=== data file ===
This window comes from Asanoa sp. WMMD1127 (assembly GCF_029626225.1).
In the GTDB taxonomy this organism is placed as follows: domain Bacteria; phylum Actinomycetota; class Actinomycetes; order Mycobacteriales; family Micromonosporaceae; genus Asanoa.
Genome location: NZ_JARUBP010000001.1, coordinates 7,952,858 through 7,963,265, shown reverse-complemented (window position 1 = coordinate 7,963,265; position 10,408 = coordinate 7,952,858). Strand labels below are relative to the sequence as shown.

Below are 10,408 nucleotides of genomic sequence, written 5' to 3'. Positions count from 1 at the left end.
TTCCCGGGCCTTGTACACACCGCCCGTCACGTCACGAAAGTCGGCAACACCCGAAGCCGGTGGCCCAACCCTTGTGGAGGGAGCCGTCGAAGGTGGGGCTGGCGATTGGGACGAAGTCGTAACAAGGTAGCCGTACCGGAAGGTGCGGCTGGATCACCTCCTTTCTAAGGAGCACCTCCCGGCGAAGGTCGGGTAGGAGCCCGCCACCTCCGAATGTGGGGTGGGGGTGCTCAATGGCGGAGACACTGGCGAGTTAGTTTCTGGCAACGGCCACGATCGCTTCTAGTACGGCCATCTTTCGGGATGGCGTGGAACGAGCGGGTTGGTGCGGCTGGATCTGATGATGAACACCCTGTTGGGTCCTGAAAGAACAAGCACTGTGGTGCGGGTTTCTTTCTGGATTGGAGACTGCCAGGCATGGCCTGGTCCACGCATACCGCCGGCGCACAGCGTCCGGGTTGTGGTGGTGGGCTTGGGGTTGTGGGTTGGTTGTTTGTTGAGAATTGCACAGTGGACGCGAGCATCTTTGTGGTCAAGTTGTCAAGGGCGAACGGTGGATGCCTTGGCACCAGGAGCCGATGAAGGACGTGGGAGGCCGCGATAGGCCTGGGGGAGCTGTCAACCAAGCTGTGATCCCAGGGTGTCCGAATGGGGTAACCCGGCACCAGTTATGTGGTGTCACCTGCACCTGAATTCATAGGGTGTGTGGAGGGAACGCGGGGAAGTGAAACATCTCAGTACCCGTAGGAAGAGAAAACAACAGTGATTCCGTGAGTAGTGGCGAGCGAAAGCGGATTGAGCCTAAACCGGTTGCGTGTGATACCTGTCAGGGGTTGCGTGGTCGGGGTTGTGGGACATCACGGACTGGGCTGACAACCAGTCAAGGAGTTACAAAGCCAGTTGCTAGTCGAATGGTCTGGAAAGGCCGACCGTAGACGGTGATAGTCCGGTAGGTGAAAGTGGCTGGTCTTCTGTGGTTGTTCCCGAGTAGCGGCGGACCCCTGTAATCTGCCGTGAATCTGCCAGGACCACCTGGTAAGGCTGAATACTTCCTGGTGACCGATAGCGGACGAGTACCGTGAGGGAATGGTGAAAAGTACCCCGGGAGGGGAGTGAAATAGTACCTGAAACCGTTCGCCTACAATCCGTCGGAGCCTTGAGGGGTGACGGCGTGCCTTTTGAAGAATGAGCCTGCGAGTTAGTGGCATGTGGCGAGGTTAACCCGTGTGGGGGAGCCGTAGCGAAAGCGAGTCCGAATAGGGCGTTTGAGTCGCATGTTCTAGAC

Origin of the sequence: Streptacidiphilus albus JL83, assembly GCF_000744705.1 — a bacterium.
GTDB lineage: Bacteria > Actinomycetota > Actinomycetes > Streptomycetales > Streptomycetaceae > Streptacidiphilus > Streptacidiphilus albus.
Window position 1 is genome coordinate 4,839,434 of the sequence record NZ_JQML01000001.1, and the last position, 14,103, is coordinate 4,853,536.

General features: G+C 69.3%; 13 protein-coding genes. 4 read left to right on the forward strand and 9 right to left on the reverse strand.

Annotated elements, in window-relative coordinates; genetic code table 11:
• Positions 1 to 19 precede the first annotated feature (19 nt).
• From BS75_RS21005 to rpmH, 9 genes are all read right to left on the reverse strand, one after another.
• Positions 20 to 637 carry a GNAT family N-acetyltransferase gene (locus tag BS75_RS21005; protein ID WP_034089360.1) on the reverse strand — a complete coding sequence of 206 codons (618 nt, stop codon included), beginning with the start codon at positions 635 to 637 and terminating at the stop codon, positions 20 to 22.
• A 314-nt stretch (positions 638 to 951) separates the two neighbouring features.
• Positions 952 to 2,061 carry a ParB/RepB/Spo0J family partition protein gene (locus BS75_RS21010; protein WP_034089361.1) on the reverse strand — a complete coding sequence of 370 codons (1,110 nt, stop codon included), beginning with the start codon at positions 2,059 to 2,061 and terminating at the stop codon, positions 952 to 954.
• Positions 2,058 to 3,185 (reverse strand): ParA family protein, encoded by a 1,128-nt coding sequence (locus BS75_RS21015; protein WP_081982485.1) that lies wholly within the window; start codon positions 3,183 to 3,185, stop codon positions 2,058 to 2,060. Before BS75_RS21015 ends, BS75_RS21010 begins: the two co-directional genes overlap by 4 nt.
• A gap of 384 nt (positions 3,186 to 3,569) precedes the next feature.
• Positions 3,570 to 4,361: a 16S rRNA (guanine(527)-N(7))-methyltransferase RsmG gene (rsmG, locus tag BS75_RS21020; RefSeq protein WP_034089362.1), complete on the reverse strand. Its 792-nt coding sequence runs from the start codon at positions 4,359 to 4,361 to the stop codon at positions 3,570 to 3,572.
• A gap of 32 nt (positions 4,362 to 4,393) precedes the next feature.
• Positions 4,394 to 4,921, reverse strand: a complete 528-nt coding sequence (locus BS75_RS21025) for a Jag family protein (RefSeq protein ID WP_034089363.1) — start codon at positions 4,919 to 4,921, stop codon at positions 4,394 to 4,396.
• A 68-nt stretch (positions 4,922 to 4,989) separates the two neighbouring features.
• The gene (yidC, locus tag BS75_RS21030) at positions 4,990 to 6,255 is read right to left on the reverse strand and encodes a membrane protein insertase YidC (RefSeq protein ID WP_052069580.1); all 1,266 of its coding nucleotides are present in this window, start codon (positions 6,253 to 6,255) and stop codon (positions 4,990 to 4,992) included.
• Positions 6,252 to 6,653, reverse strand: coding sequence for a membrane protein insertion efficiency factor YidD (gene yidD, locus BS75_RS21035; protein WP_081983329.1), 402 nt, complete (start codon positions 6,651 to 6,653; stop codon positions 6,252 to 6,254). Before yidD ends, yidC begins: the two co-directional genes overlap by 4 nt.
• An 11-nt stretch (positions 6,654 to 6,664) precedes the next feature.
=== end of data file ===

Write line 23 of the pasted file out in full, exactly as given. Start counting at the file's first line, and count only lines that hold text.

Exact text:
• Positions 6,252 to 6,653, reverse strand: coding sequence for a membrane protein insertion efficiency factor YidD (gene yidD, locus BS75_RS21035; protein WP_081983329.1), 402 nt, complete (start codon positions 6,651 to 6,653; stop codon positions 6,252 to 6,254). Before yidD ends, yidC begins: the two co-directional genes overlap by 4 nt.